Movie not screened as sign of respect
THE curtains came down at cinemas countrywide yesterday as film producers decided not to screen the movie Mandela: Long Walk to Freedom.
“We are saddened by news of our beloved Madiba’s passing, and join the rest of our country and the world to honour his memory. We have decided along with the producers not to screen the movie Mandela: Long Walk to Freedom as scheduled today as a sign of respect to the memory of our beloved Tata,” Ster- Kinekor announced on its website, while Nu Metro did the same. Ster-Kinekor added that normal screening would resume today.
But today could spell a different story. The movie houses are expecting a large turnout and have made contingency plans to accommodate large numbers.
The movie, which was released two weeks ago, has garnered positive reviews. Just after its premiere in the US on the day Nelson Mandela died, Kevin Williams of the Washington Times described it as an “excellent film that envelops the audience with the importance of what is happening on-screen…”
But despite the announcement, people across the country were adamant that they wanted to watch the biopic.
On the Ster- Kinekor Facebook account, many wanted to know when they could watch the movie. Others expressed their disappointment, while some felt it was a good move.
Cherne Cullen wrote: “This movie was made to celebrate Madiba’s life. I think all the other movies should be cancelled today and only Long Walk to Freedom shown.”
Pholaki Mahlase wrote: “Today the majority of us decided to go to your theatres to Nelson Mandela movie (sic) only to be returned. Sad.”
Guilty Sammy said: “Thank you SK ( Ster- Kinekor) with the kind RESPECT you are giving to the NATION.”
On Twitter, others wanted to know if they would be refunded.
The movie theatres offered a refund or readmission. WHO will forget Madiba singing Twinkle Twinkle Little Star or laughing with children crowded around his knee? Of all the deprivations while jailed on Robben Island, the lack of children’s laughter was the greatest.
Save the Children South Africa said Madiba was often quoted as saying there could be no keener revelation of a society’s soul than the way it treated its children. He knew that investing in children was investing in South Africa as a whole. He demonstrated that commitment many times, by donating his Nobel Peace Prize money to children’s charities in 1993, and again in 1995, by giving one-third of his presidential salary to establish the Nelson Mandela Children’s Fund.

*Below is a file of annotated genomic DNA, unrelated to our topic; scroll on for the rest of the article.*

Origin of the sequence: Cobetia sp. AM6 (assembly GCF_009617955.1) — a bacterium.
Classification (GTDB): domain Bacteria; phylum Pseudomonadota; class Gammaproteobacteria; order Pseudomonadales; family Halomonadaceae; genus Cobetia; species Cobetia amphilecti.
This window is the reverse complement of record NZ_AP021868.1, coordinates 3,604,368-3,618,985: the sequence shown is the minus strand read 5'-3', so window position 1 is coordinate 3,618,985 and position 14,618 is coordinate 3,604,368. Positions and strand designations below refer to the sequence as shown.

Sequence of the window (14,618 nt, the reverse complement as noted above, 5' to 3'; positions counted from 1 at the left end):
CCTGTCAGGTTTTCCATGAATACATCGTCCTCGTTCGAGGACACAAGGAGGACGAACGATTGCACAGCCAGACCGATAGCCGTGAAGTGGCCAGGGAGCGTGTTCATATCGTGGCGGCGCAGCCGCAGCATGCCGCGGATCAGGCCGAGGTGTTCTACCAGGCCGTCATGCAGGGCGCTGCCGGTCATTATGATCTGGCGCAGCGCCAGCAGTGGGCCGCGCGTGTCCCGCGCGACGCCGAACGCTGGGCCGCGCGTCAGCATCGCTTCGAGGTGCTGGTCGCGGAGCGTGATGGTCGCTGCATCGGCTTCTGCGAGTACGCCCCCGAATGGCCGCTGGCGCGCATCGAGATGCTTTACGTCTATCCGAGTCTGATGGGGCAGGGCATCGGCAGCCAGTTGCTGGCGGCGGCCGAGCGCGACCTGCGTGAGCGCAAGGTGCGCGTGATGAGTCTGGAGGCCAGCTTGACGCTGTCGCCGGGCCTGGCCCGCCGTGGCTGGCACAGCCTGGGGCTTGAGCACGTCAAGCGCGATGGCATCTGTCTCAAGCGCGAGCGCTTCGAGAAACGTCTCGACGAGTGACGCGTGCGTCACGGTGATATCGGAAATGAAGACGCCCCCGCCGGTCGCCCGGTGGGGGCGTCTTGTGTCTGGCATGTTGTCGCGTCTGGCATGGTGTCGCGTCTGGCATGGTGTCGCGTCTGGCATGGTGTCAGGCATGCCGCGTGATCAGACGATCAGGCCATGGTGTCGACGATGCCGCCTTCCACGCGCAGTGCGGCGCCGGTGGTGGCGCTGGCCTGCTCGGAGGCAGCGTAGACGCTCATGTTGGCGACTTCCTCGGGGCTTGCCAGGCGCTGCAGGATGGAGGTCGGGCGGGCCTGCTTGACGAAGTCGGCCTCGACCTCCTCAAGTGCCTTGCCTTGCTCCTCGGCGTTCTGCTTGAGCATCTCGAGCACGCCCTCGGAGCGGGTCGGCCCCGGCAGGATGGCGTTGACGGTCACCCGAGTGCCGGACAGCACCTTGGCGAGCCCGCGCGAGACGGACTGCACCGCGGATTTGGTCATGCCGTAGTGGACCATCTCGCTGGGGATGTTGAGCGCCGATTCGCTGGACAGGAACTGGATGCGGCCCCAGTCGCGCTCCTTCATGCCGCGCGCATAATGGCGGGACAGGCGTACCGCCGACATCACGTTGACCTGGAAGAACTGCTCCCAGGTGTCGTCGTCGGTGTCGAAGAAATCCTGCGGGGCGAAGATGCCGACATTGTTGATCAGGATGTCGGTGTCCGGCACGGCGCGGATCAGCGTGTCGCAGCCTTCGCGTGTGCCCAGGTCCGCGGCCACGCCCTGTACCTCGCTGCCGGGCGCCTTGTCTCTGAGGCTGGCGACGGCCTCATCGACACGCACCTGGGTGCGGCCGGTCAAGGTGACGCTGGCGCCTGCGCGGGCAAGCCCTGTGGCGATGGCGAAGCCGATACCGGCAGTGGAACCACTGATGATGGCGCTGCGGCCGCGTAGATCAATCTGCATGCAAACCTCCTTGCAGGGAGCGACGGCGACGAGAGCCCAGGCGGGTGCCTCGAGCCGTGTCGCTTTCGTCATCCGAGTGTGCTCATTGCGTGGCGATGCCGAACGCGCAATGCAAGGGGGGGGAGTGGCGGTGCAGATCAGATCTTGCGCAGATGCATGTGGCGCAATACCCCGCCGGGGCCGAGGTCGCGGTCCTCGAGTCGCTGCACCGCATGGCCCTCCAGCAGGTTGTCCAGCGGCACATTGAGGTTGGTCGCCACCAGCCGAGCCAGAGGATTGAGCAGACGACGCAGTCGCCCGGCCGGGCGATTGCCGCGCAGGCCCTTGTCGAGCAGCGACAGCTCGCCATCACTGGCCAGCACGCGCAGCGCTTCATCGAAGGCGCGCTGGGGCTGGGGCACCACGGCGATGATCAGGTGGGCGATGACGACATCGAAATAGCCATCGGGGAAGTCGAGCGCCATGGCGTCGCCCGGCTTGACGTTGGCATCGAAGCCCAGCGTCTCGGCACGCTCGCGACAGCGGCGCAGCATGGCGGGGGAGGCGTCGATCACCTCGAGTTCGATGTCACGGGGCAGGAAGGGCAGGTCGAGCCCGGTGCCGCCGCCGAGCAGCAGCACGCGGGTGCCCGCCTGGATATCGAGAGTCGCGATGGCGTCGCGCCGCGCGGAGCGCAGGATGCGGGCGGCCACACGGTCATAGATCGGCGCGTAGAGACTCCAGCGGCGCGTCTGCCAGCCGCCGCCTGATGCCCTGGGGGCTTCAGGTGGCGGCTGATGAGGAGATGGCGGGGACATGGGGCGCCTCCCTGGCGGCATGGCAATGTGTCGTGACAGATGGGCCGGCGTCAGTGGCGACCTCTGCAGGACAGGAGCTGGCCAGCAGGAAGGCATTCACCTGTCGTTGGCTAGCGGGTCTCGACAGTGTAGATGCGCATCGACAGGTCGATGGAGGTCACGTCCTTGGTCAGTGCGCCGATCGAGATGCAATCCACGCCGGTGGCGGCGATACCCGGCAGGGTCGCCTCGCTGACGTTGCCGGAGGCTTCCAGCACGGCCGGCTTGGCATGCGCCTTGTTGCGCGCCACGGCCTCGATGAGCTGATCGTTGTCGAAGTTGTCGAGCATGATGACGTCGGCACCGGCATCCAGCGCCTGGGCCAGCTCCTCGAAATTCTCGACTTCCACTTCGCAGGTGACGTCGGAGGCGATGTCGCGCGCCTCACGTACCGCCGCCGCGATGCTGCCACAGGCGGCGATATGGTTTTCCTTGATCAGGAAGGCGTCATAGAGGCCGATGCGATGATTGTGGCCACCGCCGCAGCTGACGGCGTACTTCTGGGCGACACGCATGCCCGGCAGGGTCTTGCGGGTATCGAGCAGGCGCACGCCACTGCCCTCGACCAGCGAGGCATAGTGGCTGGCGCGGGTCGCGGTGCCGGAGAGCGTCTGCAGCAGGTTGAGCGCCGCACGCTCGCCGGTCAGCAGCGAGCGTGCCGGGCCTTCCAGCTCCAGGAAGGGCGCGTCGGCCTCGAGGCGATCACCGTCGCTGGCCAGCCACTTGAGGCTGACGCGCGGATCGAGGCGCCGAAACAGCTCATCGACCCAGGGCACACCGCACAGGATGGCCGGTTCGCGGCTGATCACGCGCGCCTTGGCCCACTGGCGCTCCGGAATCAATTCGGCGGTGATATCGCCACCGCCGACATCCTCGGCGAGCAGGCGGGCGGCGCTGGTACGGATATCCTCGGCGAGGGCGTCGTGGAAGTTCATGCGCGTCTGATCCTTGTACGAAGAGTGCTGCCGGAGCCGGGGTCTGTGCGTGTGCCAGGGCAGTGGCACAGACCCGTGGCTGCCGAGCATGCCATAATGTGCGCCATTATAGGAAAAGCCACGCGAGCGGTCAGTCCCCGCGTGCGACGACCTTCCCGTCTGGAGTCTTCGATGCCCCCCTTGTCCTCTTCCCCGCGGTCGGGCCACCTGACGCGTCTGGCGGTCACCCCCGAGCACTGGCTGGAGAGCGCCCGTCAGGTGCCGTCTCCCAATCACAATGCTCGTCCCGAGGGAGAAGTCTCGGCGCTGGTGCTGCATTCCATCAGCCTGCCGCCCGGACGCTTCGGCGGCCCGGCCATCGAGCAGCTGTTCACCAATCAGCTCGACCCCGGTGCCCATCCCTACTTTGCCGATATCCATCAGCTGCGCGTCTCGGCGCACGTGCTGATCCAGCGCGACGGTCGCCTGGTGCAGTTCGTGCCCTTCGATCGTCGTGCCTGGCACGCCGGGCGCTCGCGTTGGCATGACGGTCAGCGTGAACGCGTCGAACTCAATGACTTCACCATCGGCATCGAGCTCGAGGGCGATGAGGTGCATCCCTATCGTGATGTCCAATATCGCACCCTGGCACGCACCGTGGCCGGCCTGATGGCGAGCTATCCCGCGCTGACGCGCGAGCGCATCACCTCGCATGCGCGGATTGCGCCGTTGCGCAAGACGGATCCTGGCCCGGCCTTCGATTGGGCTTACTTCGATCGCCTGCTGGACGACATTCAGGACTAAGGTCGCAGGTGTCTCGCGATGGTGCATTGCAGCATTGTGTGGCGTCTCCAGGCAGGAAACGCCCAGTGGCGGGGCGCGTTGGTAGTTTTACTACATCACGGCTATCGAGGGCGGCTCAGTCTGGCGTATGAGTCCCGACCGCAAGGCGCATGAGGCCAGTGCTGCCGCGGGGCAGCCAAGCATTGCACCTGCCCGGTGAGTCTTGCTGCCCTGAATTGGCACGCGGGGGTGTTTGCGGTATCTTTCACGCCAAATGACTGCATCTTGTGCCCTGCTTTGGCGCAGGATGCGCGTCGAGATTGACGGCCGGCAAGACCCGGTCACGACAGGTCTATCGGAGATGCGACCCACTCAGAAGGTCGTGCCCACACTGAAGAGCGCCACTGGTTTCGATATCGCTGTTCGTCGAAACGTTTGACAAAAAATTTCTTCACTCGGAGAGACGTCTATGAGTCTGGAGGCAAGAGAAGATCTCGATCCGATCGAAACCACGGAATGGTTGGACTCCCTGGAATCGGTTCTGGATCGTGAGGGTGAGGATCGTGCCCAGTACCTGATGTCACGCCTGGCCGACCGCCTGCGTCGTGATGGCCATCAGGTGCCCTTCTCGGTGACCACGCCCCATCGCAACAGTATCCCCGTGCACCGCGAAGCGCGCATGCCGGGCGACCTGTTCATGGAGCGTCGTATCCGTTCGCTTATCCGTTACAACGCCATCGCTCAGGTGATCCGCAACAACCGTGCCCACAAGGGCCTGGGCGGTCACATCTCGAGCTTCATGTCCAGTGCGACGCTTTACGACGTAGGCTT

Chairman Neven Hendricks said: “For centuries to come, those who seek a voice will borrow his. Those who find themselves in darkness will use his words as beacons. His fundamental respect for humanity and his love for children will continue to inspire South Africans and people of other nations to know that a better future is always possible. As South Africans we must reflect on his life and recommit to building a nation he would be proud of, in which all children are born equal and given the strength to walk their own road.”
Smile Foundation, cofounded by Mandela, would continue to care for South Africa’s children, providing plastic and reconstructive surgery.
“The Smile Foundation family pledges to continue to bring smiles to the faces of children, though inside our hearts are filled with tears,” foundation co-founder Marc Lubner said.
“His love of life, particularly his love of children, will be perpetuated in the foundation’s ongoing efforts.
“We feel the loss of his passing, but remember with joy the many moments shared at the hospital bedsides of so many children who, because of their Madiba, were able to undergo life-changing surgery.”
Unicef executive director Anthony Lake said Mandela devoted himself to children. In 2002, he urged heads of state at the UN Special Session for Children to endorse increased health and education resources for children. In 2004, through his foundation, with the Hamburg Society and Unicef, he launched the Schools for Africa campaign to enrol two million children in schools.
HEART TO HEART: Nelson Mandela meets a young South African on an Educare roadshow that toured Pelican Park, Philippi, Surrey Estate, Elsies River and Ruyterwacht in 1998.